Here we go again…..from a North Sea sand bar off England’s east coast: the U.K.’s Marine Accident Investigation Branch has released its report on the May 12, 2008 grounding of the M/V CFL Performer on Haisborough Sand.
I quote, “The ship’s course had been laid directly over the shallow water of the Sand. The ship’s Electronic Chart Display Information System (ECDIS) was the primary means of navigation. Unfortunately, none of the ship’s officers had been trained in the use of the particular model of ECDIS installed. Thus, features on the ECDIS that might have prevented this grounding were not utilized.”
The vessel’s owners did, in fact, conduct onboard training for their crew and were obviously conscious of the importance of it. Their efforts are notable and commendable. But the original crew had rotated out and the crew onboard at the time of the accident had not received any training.
From Section 1.7 of the report:
“In November 2007, Radio Holland conducted ECDIS training on board CFL Performer for the master, chief officer and second officer who were in post at the time. The training occurred before the vessel entered service, and was specific to the Furuno ECDIS. The training consisted of two sessions, each lasting between 4 and 5 hours. No training in the use of ECDIS was provided for officers who subsequently joined the vessel.
Of the officers on board at the time of the grounding, neither the chief officer nor the second officer was trained in the operation of ECDIS, but both had used such equipment on previous ships. The master had no previous experience or training on ECDIS or any other form of electronic navigation system. None of the officers were aware of the significance of the safety contour, the safety depth, and the shallow and deep contours, and did not know how to establish a watch vector ahead of the vessel, or its significance. They also did not know how to use the ‘check page’ (Annex A) to ensure that all course lines and associated channel limits were clear of navigational dangers.
At the time of the grounding, the vessel’s owner was in the process of obtaining feedback from its ships’ officers regarding their experience with ECDIS, with a view to identifying future training needs.”
At some point in the future we’ll all likely have to attend mandatory ECDIS training because, time and again, we find that the adoption and implementation of exotic and complex new technologies often leads to the improper use of said equipment. The result is avoidable accidents that are directly linked to vessel crews’ unfamiliarity with the very equipment meant to improve safety. Training is meant to mitigate this problem, but the very generalized nature of most training of this sort subverts the primary goal: genuine proficiency with the equipment that you use on a daily basis, not the equipment that the typical less-than-ideally-funded training center happens to have on hand. The case of the CFL Performer is a good example of what is wrong with the attend-an-approved-course-and-get-a-certificate generic approach to training.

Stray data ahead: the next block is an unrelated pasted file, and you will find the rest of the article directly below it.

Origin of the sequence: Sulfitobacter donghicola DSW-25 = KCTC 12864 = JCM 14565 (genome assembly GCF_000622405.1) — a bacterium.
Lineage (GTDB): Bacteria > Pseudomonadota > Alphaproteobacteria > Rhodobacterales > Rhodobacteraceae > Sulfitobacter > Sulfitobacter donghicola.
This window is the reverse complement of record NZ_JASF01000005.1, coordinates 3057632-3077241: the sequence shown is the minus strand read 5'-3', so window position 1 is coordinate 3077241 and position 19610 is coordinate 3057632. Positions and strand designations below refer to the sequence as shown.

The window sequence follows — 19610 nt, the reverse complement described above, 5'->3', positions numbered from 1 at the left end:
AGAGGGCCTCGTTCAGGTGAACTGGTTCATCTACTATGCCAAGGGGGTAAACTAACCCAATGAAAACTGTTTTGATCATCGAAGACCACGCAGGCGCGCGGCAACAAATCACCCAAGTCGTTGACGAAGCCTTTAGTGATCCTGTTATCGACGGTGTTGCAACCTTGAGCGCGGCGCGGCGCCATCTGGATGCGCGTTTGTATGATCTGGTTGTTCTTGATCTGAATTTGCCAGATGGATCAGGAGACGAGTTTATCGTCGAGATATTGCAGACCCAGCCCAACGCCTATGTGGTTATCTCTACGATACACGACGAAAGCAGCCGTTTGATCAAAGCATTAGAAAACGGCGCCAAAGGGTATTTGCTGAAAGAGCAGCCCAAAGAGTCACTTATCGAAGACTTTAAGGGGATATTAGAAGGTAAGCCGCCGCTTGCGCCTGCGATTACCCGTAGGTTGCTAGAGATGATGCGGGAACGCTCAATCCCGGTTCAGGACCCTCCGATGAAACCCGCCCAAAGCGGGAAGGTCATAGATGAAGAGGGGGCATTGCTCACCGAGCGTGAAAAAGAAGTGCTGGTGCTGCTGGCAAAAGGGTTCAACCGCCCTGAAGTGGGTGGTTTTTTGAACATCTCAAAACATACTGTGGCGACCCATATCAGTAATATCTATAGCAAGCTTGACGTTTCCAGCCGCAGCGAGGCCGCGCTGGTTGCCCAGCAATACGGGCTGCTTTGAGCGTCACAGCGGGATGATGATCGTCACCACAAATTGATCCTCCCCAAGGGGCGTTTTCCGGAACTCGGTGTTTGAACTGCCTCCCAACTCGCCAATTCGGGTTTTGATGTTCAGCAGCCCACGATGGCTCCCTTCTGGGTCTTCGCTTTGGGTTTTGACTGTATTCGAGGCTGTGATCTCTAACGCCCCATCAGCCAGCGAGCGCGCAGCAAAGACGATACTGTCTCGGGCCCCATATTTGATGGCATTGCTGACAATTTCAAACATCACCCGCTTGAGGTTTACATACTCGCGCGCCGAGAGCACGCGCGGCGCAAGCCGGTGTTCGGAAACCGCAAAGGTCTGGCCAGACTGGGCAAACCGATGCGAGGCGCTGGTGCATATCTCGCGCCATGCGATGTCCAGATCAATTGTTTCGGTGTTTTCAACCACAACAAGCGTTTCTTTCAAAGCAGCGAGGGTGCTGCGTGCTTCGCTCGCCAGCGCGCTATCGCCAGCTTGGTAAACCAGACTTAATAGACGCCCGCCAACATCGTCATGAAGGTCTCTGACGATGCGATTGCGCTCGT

Every five years I, and all of my peers, have to attend a mandatory 1-day radar observer renewal course. Each time I go back I have to prove myself competent at an activity that I can honestly say that I have never once done on the job (plot vector diagrams on either a plotting sheet or on the illuminated screen of a radar for the purpose of avoiding collision) on largely obsolete equipment that no one uses. I won’t go into a rant about the sheer absurdity of it all: try this vector-plotting nonsense in the typical upper wheelhouse of a tug in New York Harbor on a typical busy watch when the “bridge team” is composed of me, myself and I. Suffice it to say that this “training” is pretty much a complete waste of time and energy. The poor instructors, if they have any self-respect, are forced to say things like “we know you’ll never, ever do this. But we have to go over it anyway and blah, blah, blah…..” I really do pity them, having to apologize for the blatant shortcomings of the course, repeating this over and over again, year after year. I don’t think I could bring myself to do it.
For certain kinds of electronic navigation and communications equipment (ECDIS, ARPA, AIS, GMDSS) a more specialized approach clearly would be likely to provide significantly better results at the user’s end. There could be a concise “general” course requirement that covers the basic theory and operational aspects of a particular type of equipment, followed by a make-and-model specific training module utilizing the actual units that the trainees will be using on board their vessels. This would probably require, in most cases, on-site training (like that which was provided by Radio Holland to the crew of the CFL Performer), at least for the latter part. A system like this would clearly be best geared toward smaller groups of mariners working for individual companies that have chosen to standardize the equipment they install on their vessels (which is generally a good practice to get into the habit of anyway). And it will certainly cost more, and be somewhat more difficult for the authorities to administer than the current course-approval process. The on-site instructors would need regularly updated familiarization training themselves as new models are released, so as to competently instruct others, and so more would be expected of them. It would make more sense for this stage of the training to be conducted by CG-approved instructors employed directly with or contracted by the equipment manufacturers. More expensive? Probably so, but the benefits would be considerable.
The alternative is to continue doing things as we do now, which will continue to yield disappointing results while wasting a lot of time, effort and money on training that clearly isn’t getting the job done. Which costs more in the end?